As you can see, our app here has four tabs. Each of these tabs can represent a separate detailed module of the app, and as such can connect to several other view controllers. In most cases these view controllers are just navigation view controllers. You can imagine how this storyboard will grow to be more complex as more and more screens are added in the app.

Step 3: Refactor storyboard

Now let’s break this storyboard into smaller (modular) storyboards. To do so, select the first view controller and then select the “Refactor Storyboard” option from the Editor menu, as shown below.

Let’s name this new storyboard as First.

This will create a new storyboard named First.storyboard (as shown above). Along with that, it will also create a storyboard reference in the Main.storyboard and will connect the tab bar controller to it (depicted below).

Next, let’s refactor the second tab to a storyboard. To do so, we’ll have to select both the navigation controller and the second view controller and then select the Refactor to Storyboard option. This is because the Refactor to Storyboard option only moves the selected view controllers to the new storyboard. We’ll call this new storyboard Second.storyboard.

As you can see below, we now have a Second.storyboard containing both the navigation controller and view controller:

Repeat this step for the remaining two tabs and you’ll end up with a nice, clean Main.storyboard broken into smaller iOS storyboards for each tab.

This approach makes the app’s storyboard much easier to manager and also helps save time by minimizing the storyboard’s load time and search time.


Step 4: Connect the View Controllers in separate storyboards

In this step, you will see how using storyboard references can help you reuse view controllers in your app project. Suppose there is a view controller which is common between the two storyboards we created above, First and Second. By using storyboard references, you can just create this View Controller once and then connect it in both storyboards via these story references. Here’s how you can do that.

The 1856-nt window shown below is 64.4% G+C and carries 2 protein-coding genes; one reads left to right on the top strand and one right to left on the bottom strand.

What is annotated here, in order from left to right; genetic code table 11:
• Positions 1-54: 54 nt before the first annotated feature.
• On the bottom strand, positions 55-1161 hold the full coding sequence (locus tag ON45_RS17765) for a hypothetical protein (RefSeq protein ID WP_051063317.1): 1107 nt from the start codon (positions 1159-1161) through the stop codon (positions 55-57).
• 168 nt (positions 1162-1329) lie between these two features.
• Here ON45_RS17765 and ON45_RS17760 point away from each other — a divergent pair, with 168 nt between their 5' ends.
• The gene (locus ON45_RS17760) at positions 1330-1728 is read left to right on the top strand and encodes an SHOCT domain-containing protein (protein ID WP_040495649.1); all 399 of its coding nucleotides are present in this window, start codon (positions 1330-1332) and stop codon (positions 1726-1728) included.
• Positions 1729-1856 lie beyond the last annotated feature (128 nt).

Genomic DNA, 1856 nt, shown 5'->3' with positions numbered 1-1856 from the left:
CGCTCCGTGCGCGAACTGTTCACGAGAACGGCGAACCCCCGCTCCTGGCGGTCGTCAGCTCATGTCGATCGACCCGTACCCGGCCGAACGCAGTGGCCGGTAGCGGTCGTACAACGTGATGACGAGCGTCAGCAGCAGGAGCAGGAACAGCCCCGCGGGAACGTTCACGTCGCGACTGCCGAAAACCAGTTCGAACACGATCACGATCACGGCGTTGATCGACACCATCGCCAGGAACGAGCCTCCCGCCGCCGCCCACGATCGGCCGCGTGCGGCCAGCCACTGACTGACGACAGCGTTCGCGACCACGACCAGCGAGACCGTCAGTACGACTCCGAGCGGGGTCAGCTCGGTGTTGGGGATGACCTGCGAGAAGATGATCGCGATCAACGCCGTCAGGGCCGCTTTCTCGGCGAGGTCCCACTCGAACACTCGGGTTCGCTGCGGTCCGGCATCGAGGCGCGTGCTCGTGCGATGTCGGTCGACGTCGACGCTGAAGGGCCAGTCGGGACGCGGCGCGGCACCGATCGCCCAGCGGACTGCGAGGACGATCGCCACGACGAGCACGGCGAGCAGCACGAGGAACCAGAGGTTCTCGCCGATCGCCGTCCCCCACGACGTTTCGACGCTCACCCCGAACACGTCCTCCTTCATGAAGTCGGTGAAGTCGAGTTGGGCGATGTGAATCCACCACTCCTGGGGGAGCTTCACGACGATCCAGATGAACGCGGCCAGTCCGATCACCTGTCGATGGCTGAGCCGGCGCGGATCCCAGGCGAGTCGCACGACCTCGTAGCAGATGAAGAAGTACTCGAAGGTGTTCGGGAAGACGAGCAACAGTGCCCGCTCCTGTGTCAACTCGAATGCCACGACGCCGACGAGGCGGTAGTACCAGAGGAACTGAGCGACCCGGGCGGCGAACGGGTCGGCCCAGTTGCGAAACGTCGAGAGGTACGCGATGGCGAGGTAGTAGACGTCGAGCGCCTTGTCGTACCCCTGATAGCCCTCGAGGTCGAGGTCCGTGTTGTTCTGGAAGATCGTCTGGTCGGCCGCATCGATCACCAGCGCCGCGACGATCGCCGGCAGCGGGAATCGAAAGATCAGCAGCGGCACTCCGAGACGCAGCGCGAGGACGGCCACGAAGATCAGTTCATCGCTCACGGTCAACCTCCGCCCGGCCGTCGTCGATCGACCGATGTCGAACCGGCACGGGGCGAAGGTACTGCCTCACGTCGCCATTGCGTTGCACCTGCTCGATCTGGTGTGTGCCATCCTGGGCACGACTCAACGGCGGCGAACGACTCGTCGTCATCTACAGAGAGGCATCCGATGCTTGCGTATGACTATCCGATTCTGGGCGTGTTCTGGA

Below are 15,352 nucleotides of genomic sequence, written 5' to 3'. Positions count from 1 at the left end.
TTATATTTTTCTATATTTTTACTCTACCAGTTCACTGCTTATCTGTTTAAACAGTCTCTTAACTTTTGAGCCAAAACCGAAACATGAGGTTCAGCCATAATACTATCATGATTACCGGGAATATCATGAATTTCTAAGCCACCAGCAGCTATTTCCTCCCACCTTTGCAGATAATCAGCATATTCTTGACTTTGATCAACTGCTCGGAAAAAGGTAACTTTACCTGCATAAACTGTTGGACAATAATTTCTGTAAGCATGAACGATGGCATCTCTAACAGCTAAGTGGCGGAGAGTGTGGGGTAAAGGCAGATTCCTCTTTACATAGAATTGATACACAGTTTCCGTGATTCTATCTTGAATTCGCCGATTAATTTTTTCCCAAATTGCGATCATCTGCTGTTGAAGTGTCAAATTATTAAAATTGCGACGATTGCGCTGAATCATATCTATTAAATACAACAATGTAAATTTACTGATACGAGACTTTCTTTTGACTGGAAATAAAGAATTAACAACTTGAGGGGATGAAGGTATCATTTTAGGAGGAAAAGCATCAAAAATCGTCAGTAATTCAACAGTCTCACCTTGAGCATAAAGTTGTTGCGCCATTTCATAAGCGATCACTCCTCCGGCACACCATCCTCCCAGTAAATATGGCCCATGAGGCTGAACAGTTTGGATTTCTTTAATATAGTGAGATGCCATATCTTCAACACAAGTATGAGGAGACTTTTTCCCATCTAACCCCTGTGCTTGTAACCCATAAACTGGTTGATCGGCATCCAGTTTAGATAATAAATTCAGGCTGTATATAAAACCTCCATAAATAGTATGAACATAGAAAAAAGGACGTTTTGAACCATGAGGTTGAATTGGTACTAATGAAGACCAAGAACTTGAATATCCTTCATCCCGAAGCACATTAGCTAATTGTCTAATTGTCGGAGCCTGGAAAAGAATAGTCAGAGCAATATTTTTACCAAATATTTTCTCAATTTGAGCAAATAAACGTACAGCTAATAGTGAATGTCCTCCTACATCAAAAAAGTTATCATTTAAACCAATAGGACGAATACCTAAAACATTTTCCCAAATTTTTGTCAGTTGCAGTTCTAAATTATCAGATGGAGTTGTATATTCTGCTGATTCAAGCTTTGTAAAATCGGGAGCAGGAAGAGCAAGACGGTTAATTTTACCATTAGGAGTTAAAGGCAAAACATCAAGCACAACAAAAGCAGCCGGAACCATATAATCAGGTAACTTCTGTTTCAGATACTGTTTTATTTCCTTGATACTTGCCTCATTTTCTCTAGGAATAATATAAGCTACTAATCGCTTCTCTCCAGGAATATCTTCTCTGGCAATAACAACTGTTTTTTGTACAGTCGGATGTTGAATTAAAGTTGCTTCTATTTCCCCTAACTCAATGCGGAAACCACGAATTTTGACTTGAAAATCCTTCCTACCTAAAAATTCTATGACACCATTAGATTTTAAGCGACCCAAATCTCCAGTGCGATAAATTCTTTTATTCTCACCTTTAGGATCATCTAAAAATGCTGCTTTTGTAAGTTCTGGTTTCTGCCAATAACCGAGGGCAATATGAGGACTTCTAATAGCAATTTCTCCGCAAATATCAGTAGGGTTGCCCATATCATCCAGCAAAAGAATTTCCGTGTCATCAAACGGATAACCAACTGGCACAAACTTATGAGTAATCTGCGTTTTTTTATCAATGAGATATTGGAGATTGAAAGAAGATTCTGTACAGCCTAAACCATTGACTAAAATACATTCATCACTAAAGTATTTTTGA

First, create a view controller in the Main.storyboard and set its storyboard Id as CommonViewController (as shown below).

Now, open the First.storyboard and add a storyboard reference object (as depicted below).

Next, set the storyboard reference properties. Select Main in storyboard and enter CommonViewController in the Storyboard Id.

Your storyboard reference is now set up. Let’s connect it to the First view controller. Create a segue from the first view to the common view controller storyboard reference and select present modally (as shown below).

Repeat this process for the Second view controller in the Second.storyboard. Then create a segue from the second view to the common view controller storyboard reference and select show (as depicted below).

You can use this process to connect any view controller residing in any storyboard, even view controllers residing in the same storyboard. You can also use it to clean up the layout make it more manageable.



You can also link to view controllers in different storyboards without using storyboard references through code (as shown below)

Just use the instantiateInitialViewController or InstantiateViewControllerWithIdentifier methods of the storyboard instance to which the view controller belongs.



As you can see, Modular storyboards make it much easier to create UI designs for apps by making the entire storyboarding process much more manageable, scalable and reusable, helping you save a lot of time in the long run. And by using storyboard references, this process becomes even easier.